6. The system of claim 1 further including a valve operatively positioned along one of the fluid conduit and the supply conduit to selectively permit and prohibit the supply of air at the second temperature to the stationary support structure.
7. The turbine system of claim 6 wherein, at base load engine operation, the valve permits the supply air at the second temperature to the stationary support structure.
8. A blade tip clearance control system comprising
a turbine engine having a compressor section, a combustor section having a chamber receiving compressed air from the compressor section, and a turbine section, wherein the turbine section including a plurality of discs mounted to a rotor, wherein a plurality of blades are attached to the discs, each blade extending radially outward from a respective one of the discs to a tip;
a stationary support structure substantially surrounding at least a portion of the blades, wherein a clearance is defined between the tips of the blades and the stationary support structure, the stationary support structure having at least one passage extending therethrough, the passage having an inlet end and an outlet end, the stationary support structure being at a first temperature;
a rotor cooling air circuit including a fluid conduit and a cooler disposed along the fluid conduit, the fluid conduit connected in fluid communication with the chamber of the combustor section such that a portion of the compressed air in the chamber is received within the fluid conduit, wherein the portion of compressed air passes in heat exchanging relation with the cooler such that the temperature of the portion of air is reduced to a second temperature, wherein the second temperature is less than the first temperature;
a supply conduit connecting between and in fluid communication with the fluid conduit and the inlet end of the passage, wherein the supply conduit routes at least a portion of the air at the second temperature to the passage, wherein the air passes through the passage in heat exchanging relation with the stationary support structure, whereby the stationary support structure contracts to reduce the clearance;
a return conduit connecting between and in fluid communication with the outlet end of the passage and the fluid conduit, wherein the return conduit connects to the fluid conduit downstream of the area where the supply conduit connects to the fluid conduit, whereby air exiting the passage is routed back to the rotor cooling air circuit; and
a valve operatively positioned along one of the fluid conduit and the supply conduit to selectively permit and prohibit the supply of air at the second temperature to the stationary support structure.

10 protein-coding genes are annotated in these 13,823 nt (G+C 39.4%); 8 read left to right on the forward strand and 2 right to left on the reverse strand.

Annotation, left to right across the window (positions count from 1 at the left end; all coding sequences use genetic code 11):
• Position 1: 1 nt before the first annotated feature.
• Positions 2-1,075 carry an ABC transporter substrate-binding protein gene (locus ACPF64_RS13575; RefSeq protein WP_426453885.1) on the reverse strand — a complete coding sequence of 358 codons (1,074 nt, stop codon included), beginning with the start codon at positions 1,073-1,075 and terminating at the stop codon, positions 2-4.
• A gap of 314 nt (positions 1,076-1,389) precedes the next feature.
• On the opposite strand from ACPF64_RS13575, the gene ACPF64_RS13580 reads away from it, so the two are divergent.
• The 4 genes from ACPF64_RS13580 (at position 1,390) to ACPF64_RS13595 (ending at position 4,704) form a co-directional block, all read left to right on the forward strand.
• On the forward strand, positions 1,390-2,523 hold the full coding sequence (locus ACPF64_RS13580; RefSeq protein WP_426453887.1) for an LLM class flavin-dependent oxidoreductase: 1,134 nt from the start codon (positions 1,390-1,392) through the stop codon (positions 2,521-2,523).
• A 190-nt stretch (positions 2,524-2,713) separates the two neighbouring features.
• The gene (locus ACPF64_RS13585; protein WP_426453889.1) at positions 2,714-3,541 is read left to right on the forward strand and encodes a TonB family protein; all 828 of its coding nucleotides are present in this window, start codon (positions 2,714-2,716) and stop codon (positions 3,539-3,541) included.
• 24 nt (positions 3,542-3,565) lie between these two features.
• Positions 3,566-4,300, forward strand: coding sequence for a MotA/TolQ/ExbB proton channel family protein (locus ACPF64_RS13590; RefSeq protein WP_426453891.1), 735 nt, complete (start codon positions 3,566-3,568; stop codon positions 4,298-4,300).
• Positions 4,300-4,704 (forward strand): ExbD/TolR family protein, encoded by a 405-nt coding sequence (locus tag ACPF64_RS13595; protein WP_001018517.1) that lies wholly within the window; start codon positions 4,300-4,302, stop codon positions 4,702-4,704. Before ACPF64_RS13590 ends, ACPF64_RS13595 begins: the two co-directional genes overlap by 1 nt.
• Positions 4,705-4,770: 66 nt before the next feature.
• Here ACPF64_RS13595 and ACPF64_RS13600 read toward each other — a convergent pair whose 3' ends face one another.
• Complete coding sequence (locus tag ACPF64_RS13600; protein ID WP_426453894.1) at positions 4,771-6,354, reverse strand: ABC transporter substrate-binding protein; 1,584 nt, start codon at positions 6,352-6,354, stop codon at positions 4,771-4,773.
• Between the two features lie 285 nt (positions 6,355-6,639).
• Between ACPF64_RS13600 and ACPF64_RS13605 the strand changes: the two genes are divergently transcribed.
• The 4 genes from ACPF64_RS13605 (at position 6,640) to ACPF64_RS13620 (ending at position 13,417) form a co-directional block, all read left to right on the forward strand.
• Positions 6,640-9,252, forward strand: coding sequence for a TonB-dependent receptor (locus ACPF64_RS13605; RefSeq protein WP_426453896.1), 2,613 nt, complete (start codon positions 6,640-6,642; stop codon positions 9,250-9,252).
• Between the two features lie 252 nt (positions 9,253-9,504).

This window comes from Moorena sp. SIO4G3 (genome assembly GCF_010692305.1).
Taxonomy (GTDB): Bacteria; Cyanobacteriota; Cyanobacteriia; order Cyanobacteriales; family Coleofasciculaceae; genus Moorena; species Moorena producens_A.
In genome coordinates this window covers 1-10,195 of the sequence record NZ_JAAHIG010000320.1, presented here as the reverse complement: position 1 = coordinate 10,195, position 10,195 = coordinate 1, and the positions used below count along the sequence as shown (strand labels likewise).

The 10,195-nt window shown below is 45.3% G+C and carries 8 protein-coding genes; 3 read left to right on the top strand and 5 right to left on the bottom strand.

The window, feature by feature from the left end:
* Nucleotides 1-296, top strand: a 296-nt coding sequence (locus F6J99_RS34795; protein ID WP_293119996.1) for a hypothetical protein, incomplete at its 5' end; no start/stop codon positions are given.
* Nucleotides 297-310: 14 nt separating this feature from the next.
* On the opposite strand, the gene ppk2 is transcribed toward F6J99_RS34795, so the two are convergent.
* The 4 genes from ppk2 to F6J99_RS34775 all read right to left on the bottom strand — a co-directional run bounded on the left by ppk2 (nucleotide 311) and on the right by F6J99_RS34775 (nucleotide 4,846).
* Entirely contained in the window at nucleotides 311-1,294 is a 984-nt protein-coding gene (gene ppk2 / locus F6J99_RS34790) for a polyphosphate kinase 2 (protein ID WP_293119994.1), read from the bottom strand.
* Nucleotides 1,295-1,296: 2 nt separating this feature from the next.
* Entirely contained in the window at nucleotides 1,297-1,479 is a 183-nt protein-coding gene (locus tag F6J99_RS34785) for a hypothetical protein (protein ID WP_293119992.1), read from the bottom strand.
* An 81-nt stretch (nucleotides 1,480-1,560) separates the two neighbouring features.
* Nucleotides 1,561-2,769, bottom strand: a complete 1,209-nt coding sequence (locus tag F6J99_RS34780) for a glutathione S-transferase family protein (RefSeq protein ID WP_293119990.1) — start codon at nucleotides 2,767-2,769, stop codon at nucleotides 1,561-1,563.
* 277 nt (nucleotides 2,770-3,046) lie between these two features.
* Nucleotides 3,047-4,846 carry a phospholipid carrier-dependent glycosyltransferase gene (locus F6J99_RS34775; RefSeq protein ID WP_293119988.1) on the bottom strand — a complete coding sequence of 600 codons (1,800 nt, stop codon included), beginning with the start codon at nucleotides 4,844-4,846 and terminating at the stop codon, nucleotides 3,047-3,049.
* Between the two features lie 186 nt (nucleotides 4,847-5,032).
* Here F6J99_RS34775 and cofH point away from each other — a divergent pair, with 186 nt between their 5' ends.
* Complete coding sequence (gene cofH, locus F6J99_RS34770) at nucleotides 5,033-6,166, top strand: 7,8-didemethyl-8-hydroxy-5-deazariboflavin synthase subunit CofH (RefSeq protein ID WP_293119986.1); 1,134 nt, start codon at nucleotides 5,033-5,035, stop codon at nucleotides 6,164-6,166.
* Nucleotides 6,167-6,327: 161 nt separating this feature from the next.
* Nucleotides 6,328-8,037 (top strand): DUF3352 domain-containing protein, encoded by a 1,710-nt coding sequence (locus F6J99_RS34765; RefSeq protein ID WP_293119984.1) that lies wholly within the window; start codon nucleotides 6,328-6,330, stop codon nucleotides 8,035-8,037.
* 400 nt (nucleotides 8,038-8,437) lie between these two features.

9. The system of claim 8 further including a temperature measurement device operatively associated with the fluid conduit downstream of the area where the return conduit connects to the fluid conduit, wherein the temperature measurement device is operatively connected to the cooler, whereby the temperature of the coolant exiting the cooler can be altered as necessary.
10. The system of claim 8 wherein the stationary support structure is one of a vane carrier, a ring seal and an outer casing.
Description
FIELD OF THE INVENTION

The invention relates in general to turbine engines and, more particularly, to blade tip clearances in the turbine section of a turbine engine.

BACKGROUND OF THE INVENTION

FIG. 1 shows a cross-section through a portion of a turbine engine. A turbine engine 10 can generally include a compressor section 12, a combustor section 14 and a turbine section 16. A centrally disposed rotor 18 can extend through the three sections.

Generally, the combustor section 14 is enclosed within a casing 20 that can form a chamber 22, together with the aft end of the compressor casing 24 and a housing 26 that surrounds a portion of the rotor 18. A plurality of combustors 28 and ducts 30 can be provided within the chamber 22, such as in an annular array about the rotor 18. Each duct 30 can connect one of the combustors 28 to the turbine section 16.

The turbine section 16 can include an outer casing 32 which encloses alternating rows of stationary airfoils 34 (commonly referred to as vanes) and rotating airfoils 36 (commonly referred to as blades). Each row of blades can include a plurality of airfoils 36 attached to a disc 38 provided on the rotor 18. The rotor 18 can include a plurality of axially-spaced discs 38. The blades 36 can extend radially outward from the discs 38 and terminate in a region known as the blade tip 40.